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PowerLine -> Thoughts from the ammo line + Decertification of the Iran deal without withdrawal: What does it get us?

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  • Decertificaton of the Iran deal without withdrawal: What does it get us?
  • Trump accused of “sabotaging” Obamacare [UPDATED]
  • Minnesota machinations
  • Thoughts from the ammo line
  • This day in baseball history: Lonborg’s masterpiece
Decertification of the Iran deal without withdrawal: What does it get us?

Posted: 06 Oct 2017 04:35 PM PDT

(Paul Mirengoff)

I wrote here about the Trump administration’s likely decision to decertify the Iran nuclear deal. In the same post, I quoted reports that Trump was unlikely, decertification notwithstanding, to push Congress to impose on Iran the sanctions we lifted as part of the nuclear deal.

It now seems clear that, indeed, Trump will not lobby for reimposing the sanctions. If anything, he is lobbying not to have sanctions renewed.

According to Eli Lake, National Security Adviser H.R. McMaster has met with a group of Democratic senators, in part to assure them that the White House is not asking Congress to re-impose the sanctions. A similar message has been delivered to prominent Republican critics of the Iran deal.

Congress will oblige. Lake notes that even Sen. Tom Cotton, as strong an opponent of the Iran deal as can be found in the Senate, said at the Council on Foreign Relations earlier this week that reimposing sanctions would be a “backward-looking step.” Cotton urged “Congress and the president, working together” to “lay out how the deal must change and if it doesn’t, the consequences Iran will face.”

In my earlier post, I argued that scuttling the Iran deal might very well cause Iran to press ahead in short order with completing the development of nuclear weapons. It might also lead to stepped-up Iranian military aggression in the Middle East.

Thus, Trump is well-advised not to want Congress to scuttle the deal unless he’s prepared to take military action against Iran or back Israeli military action. All indications are that Trump is not so prepared, and his reluctance is understandable.

But absent such willingness, will decertification by Trump produce any benefit? We would all like to see the mullahs change the deal. But this seems unlikely.

Sen. Cotton says we must lay out the consequences Iran will face for refusing to make changes. We can divide these consequences into two categories — military action and economic action.

Iran surely senses that Trump isn’t willing to fight. Thus, fear of military consequences is highly unlikely to cause the regime to change the deal.

What about new economic sanctions that don’t include the crippling ones eliminated via the nuclear deal. The current nuclear deal is the best evidence of the concessions Iran was willing to make on the nuclear front at a time when severe sanctions imposed by a united West were causing it a serious economic hardship. Why would a less vigorous sanctions regime imposed by a less unified West on an economy that’s now in better shape (thanks to Obama’s deal) cause Iran to agree to new restrictions on its nuclear program?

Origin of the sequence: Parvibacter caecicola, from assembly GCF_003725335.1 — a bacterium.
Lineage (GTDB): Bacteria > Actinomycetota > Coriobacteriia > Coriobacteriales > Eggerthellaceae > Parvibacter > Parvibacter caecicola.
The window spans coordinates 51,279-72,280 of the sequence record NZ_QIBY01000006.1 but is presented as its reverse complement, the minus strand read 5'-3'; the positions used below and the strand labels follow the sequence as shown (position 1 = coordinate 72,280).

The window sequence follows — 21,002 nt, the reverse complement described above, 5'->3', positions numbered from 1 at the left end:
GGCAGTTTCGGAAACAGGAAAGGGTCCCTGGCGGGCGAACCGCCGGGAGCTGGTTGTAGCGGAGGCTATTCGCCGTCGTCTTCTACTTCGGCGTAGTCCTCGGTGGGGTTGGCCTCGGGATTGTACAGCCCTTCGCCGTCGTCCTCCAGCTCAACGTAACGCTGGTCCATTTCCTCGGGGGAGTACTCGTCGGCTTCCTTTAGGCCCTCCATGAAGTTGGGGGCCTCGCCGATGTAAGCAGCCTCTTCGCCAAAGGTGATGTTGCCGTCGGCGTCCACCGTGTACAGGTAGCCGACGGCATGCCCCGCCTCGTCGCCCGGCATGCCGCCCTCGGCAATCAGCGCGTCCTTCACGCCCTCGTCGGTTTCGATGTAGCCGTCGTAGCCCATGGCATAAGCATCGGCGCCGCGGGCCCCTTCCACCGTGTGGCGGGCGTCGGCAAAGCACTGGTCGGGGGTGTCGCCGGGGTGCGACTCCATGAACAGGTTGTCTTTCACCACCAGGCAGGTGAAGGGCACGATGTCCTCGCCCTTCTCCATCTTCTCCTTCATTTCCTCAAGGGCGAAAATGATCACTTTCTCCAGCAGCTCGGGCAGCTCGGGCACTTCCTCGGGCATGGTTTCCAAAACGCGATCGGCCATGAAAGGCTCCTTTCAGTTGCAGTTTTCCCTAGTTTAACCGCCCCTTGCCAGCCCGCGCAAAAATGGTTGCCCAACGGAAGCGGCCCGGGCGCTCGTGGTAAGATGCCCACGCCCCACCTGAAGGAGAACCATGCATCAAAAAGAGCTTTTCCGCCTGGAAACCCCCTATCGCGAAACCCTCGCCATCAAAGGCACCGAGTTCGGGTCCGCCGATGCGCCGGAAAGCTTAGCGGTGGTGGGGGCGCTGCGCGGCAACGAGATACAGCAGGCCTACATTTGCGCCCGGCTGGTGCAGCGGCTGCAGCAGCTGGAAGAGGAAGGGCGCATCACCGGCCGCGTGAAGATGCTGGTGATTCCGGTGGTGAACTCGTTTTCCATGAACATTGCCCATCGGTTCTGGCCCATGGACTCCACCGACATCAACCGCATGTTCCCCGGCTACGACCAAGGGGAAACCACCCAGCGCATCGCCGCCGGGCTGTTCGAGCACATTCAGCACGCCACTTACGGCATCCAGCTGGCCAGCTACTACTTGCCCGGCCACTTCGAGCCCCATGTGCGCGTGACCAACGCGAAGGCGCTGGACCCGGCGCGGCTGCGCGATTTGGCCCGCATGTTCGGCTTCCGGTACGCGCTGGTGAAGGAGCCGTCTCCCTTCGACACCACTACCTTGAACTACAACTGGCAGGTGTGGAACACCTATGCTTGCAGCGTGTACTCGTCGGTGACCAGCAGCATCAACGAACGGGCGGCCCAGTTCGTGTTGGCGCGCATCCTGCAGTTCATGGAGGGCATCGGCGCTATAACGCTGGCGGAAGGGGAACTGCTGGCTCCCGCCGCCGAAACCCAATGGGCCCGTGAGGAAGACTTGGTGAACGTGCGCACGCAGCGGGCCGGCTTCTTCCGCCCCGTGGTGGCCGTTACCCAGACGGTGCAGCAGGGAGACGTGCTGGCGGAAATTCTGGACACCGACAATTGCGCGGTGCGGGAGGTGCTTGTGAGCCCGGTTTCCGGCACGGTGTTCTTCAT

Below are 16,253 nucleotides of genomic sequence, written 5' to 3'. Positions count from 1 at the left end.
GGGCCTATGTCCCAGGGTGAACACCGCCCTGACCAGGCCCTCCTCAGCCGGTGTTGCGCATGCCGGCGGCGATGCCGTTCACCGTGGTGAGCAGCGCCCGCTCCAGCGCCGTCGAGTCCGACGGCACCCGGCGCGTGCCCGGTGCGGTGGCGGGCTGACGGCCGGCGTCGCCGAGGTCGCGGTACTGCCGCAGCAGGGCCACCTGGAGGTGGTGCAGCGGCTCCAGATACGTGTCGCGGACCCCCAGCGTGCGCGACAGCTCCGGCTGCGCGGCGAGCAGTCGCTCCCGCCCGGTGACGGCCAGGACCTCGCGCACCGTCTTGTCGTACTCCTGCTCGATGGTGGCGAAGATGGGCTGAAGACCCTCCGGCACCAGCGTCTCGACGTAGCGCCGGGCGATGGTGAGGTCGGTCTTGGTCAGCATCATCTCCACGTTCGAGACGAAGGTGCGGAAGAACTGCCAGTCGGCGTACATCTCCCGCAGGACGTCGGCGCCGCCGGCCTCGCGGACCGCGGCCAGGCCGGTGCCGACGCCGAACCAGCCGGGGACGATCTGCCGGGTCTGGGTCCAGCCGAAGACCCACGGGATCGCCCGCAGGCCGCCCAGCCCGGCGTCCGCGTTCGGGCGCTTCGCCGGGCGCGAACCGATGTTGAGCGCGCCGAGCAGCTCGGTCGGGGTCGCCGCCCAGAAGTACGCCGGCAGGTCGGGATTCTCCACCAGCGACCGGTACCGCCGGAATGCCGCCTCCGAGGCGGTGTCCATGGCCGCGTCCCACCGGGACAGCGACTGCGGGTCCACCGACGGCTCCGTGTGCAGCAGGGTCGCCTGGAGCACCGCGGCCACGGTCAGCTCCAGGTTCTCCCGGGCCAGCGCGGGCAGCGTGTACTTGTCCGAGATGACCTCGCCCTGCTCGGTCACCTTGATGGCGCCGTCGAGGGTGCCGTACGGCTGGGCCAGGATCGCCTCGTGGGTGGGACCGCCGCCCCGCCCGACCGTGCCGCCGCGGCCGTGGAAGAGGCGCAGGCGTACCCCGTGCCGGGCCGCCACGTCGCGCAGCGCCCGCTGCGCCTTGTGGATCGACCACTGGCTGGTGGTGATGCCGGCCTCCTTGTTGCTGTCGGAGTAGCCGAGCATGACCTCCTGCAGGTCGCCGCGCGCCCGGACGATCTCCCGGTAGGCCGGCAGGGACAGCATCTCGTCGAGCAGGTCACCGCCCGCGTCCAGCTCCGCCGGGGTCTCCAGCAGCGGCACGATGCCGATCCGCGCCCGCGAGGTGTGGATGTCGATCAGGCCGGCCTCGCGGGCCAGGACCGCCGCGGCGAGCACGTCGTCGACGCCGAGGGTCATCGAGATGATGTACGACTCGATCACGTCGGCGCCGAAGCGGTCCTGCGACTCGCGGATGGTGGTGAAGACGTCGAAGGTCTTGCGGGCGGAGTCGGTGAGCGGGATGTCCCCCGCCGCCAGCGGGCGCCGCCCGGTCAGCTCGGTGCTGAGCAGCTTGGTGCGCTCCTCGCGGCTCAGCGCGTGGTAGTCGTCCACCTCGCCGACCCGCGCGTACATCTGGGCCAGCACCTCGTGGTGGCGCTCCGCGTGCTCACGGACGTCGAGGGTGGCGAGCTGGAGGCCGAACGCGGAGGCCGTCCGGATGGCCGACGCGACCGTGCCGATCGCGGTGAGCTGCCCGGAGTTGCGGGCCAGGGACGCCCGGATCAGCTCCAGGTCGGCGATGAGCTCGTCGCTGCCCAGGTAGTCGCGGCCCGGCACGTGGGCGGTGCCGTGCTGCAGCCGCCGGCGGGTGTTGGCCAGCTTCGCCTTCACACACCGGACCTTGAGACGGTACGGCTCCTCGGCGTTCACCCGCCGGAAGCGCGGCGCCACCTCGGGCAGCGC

I doubt that they would.

Reuel Marc Gerecht at the Weekly Standard takes a look at Trump’s options regarding the Iran deal. He agrees that any hope of Iran accepting changes to the deal depends on a credible U.S. military threat. He writes:

If economic coercion is going to work, if it is possible to oblige the Iranians peacefully to give up what Obama allowed them, it will require a credible military threat.

I don’t think the Trump administration poses such a threat at least not now, with its focus still on ISIS. And even if, at some point, perhaps with different advisers, a military option becomes more credible, the mullahs are, as Gerecht says, capable of returning to the negotiation table and tying up the U.S. and its allies with the promise of diplomacy.

The title of Gerecht’s piece is “No Easy Way Out.” He’s right — there is none. And the only hard way out may be war, an option that should give all of us pause.

  

Trump accused of “sabotaging” Obamacare [UPDATED]

Posted: 06 Oct 2017 09:37 AM PDT

(Paul Mirengoff)

The mainstream media has been promoting the idea that the Trump administration is intentionally sabotaging Obamacare. This article in the Washington Post, which uses the word “sabotage” in the headline of the paper edition, is an example of the talking point.

One way the administration is said to be sabotaging Obamacare is by cutting funds to groups that try to enroll people in the program and by reducing its advertising budget. Fewer enrollments by young, healthy consumers undermine Obamacare which relies on their participation to “buffer the health-care costs of sicker customers,” to borrow the euphemistic language of Post report Juliet Eilperin.

I don’t know whether the Trump administration is trying to sabotage Obamacare. However, the case for cutting funds to activist groups that work to enroll people in the program, and for slashing the advertising budget, seems solid on the merits.

Obamacare has been around long enough to sell itself to those to whom it can be sold. If Obamacare is a good deal, and I’m sure it is for some, word of its virtues will have spread by now. The left may regard Americans as sheep in need of herding, but there’s no reason why the rest of us should.

The famous push to enroll Americans (“Pajama Boy” and all that) made sense when Obamacare was rolled out in 2013, though I always had reservation about using left-wing activists for this purpose. Four years on, it makes sense to cut back substantially on this effort.